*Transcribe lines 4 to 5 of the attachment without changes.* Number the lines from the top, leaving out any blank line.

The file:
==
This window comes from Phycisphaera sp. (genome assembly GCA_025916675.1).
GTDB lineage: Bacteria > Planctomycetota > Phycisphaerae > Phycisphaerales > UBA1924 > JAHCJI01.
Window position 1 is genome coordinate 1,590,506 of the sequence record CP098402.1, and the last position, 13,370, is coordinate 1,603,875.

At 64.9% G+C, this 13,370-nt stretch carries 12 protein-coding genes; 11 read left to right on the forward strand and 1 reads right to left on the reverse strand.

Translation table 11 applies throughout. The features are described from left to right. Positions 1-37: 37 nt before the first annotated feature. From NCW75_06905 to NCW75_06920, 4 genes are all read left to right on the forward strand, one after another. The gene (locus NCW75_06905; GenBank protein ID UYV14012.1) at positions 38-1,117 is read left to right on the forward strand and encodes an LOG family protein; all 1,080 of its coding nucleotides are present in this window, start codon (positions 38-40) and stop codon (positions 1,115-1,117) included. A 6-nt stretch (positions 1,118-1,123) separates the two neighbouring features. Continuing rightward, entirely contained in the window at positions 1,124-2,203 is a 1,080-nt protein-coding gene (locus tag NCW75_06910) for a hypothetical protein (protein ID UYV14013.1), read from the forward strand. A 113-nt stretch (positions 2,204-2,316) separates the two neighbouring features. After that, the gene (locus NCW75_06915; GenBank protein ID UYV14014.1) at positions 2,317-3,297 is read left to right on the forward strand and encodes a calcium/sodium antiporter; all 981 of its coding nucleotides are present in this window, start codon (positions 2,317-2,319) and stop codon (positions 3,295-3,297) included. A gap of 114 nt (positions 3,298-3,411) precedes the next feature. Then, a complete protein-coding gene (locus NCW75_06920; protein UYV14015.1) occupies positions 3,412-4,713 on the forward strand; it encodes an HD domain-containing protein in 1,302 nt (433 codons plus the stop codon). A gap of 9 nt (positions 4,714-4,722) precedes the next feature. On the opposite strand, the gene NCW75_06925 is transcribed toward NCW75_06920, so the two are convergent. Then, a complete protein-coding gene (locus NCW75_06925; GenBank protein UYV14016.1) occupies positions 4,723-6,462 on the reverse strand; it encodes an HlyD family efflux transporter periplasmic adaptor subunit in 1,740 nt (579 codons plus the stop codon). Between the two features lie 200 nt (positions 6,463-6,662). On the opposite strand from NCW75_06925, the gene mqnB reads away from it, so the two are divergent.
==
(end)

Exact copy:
At 64.9% G+C, this 13,370-nt stretch carries 12 protein-coding genes; 11 read left to right on the forward strand and 1 reads right to left on the reverse strand.

Translation table 11 applies throughout. The features are described from left to right. Positions 1-37: 37 nt before the first annotated feature. From NCW75_06905 to NCW75_06920, 4 genes are all read left to right on the forward strand, one after another. The gene (locus NCW75_06905; GenBank protein ID UYV14012.1) at positions 38-1,117 is read left to right on the forward strand and encodes an LOG family protein; all 1,080 of its coding nucleotides are present in this window, start codon (positions 38-40) and stop codon (positions 1,115-1,117) included. A 6-nt stretch (positions 1,118-1,123) separates the two neighbouring features. Continuing rightward, entirely contained in the window at positions 1,124-2,203 is a 1,080-nt protein-coding gene (locus tag NCW75_06910) for a hypothetical protein (protein ID UYV14013.1), read from the forward strand. A 113-nt stretch (positions 2,204-2,316) separates the two neighbouring features. After that, the gene (locus NCW75_06915; GenBank protein ID UYV14014.1) at positions 2,317-3,297 is read left to right on the forward strand and encodes a calcium/sodium antiporter; all 981 of its coding nucleotides are present in this window, start codon (positions 2,317-2,319) and stop codon (positions 3,295-3,297) included. A gap of 114 nt (positions 3,298-3,411) precedes the next feature. Then, a complete protein-coding gene (locus NCW75_06920; protein UYV14015.1) occupies positions 3,412-4,713 on the forward strand; it encodes an HD domain-containing protein in 1,302 nt (433 codons plus the stop codon). A gap of 9 nt (positions 4,714-4,722) precedes the next feature. On the opposite strand, the gene NCW75_06925 is transcribed toward NCW75_06920, so the two are convergent. Then, a complete protein-coding gene (locus NCW75_06925; GenBank protein UYV14016.1) occupies positions 4,723-6,462 on the reverse strand; it encodes an HlyD family efflux transporter periplasmic adaptor subunit in 1,740 nt (579 codons plus the stop codon). Between the two features lie 200 nt (positions 6,463-6,662). On the opposite strand from NCW75_06925, the gene mqnB reads away from it, so the two are divergent.